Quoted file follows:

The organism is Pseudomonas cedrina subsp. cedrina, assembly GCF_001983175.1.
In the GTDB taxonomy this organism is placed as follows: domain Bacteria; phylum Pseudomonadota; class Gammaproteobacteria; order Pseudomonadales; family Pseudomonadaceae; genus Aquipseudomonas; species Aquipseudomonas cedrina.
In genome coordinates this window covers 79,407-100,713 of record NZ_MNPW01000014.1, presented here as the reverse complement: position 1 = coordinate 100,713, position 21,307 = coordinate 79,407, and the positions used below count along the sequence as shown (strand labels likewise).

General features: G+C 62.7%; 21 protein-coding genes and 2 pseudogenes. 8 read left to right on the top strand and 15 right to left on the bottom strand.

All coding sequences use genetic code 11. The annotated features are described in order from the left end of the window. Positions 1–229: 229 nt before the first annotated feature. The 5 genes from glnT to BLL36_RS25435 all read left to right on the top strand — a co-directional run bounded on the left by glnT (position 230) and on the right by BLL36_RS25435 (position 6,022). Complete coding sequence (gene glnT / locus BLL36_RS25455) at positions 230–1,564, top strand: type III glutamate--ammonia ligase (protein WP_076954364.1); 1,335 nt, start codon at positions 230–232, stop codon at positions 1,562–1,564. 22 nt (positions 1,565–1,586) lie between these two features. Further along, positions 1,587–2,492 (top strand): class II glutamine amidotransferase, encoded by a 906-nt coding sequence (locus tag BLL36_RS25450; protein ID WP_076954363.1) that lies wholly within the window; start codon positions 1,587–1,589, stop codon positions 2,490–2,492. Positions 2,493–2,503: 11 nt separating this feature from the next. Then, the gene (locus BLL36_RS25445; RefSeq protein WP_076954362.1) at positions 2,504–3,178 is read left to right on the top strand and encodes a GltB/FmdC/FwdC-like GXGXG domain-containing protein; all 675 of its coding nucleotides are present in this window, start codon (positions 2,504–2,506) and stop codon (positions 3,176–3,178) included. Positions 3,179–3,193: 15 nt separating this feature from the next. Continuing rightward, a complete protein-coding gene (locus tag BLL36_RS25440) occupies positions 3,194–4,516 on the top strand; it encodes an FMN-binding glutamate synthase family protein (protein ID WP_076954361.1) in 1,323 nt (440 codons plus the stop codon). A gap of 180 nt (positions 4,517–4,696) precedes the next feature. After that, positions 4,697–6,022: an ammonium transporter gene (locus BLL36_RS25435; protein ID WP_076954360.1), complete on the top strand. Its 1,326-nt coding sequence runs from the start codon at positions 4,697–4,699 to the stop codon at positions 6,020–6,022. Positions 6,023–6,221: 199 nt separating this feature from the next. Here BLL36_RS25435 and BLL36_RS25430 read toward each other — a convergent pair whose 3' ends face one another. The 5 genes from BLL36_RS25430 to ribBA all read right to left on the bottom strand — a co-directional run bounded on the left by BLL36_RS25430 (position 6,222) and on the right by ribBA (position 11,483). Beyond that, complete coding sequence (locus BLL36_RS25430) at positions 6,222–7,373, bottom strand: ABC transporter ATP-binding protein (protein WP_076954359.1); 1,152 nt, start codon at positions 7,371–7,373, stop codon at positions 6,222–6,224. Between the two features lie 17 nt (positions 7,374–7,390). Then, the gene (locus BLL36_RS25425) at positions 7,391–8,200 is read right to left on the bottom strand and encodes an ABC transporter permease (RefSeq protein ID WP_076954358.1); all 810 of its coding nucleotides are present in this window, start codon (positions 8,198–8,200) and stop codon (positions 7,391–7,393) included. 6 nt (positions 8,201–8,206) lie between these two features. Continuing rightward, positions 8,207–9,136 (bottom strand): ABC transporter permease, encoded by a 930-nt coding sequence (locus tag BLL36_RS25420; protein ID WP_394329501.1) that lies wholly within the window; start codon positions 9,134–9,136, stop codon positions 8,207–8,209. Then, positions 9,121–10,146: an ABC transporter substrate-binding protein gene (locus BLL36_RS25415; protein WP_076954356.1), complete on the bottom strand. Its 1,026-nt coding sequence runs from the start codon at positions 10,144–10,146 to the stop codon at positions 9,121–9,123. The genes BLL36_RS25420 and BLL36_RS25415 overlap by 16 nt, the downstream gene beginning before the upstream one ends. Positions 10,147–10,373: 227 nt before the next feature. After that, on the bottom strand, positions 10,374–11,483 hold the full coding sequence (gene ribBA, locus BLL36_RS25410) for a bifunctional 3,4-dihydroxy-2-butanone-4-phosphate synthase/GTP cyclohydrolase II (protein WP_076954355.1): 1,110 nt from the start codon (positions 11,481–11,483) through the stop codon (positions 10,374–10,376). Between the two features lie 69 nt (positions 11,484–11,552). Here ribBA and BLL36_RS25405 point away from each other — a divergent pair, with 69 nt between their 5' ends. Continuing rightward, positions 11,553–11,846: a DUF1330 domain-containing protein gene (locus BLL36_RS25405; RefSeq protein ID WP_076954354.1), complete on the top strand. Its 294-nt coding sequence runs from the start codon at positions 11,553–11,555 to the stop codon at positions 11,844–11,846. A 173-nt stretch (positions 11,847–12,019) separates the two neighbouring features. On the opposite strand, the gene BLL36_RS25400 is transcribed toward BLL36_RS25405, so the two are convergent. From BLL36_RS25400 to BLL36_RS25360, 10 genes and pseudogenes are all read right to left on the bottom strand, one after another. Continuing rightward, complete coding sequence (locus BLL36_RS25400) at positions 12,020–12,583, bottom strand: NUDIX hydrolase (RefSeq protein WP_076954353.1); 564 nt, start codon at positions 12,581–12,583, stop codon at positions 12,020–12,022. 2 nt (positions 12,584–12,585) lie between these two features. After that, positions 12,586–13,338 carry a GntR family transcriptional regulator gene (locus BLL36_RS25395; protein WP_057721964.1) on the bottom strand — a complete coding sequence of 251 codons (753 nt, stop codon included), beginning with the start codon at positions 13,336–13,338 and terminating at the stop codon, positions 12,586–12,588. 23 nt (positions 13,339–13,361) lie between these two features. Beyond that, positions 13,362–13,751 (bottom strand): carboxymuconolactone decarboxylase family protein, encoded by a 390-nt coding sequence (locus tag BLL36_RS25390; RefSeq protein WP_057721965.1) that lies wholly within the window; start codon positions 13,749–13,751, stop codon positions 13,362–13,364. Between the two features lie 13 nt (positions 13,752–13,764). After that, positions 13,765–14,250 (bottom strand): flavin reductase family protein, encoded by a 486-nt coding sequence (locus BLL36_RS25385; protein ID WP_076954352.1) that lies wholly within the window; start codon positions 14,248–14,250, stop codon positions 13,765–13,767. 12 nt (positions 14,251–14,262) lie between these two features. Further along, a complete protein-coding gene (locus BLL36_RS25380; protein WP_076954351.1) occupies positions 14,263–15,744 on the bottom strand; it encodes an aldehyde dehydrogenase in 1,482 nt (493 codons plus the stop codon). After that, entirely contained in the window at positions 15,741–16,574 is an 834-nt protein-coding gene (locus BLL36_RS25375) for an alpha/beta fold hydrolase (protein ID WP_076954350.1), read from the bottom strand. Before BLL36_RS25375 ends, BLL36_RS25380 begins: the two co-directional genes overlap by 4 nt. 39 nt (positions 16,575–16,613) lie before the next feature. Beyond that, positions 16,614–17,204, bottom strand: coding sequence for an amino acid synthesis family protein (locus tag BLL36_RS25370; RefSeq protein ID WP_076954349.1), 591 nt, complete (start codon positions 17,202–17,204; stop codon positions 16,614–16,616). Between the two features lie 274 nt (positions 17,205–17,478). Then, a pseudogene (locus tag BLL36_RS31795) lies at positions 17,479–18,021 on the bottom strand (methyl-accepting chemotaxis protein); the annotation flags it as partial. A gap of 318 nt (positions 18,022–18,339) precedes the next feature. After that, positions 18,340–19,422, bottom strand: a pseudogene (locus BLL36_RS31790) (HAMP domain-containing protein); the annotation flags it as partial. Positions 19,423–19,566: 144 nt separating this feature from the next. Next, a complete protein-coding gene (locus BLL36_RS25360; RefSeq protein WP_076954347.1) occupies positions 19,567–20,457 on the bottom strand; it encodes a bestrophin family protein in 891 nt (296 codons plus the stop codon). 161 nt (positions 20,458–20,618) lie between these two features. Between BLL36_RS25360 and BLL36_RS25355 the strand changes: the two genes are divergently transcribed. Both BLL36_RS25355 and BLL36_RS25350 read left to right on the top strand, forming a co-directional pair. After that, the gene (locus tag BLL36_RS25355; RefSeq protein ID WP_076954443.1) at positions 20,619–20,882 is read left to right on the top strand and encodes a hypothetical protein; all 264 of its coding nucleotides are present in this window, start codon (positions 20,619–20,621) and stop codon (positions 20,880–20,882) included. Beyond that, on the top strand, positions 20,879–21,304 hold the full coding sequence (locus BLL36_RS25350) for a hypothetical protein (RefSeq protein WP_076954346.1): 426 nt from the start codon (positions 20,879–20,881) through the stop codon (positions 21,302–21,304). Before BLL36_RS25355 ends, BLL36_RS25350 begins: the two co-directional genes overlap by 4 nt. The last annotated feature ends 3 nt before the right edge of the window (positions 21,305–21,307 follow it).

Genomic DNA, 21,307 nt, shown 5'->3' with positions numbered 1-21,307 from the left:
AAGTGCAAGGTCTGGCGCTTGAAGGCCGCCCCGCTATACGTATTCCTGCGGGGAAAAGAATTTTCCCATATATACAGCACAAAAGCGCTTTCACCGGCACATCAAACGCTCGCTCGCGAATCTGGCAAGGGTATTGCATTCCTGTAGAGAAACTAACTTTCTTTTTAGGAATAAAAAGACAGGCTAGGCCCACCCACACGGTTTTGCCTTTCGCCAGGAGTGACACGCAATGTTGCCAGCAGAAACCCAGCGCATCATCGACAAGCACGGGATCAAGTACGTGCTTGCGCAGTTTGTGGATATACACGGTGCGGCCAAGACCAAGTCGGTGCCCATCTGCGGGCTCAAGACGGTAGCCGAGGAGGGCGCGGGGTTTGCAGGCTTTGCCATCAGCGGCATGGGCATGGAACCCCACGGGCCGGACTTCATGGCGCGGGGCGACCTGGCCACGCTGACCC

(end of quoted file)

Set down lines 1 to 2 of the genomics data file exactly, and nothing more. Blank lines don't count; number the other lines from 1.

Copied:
The organism is Pseudomonas cedrina subsp. cedrina, assembly GCF_001983175.1.
In the GTDB taxonomy this organism is placed as follows: domain Bacteria; phylum Pseudomonadota; class Gammaproteobacteria; order Pseudomonadales; family Pseudomonadaceae; genus Aquipseudomonas; species Aquipseudomonas cedrina.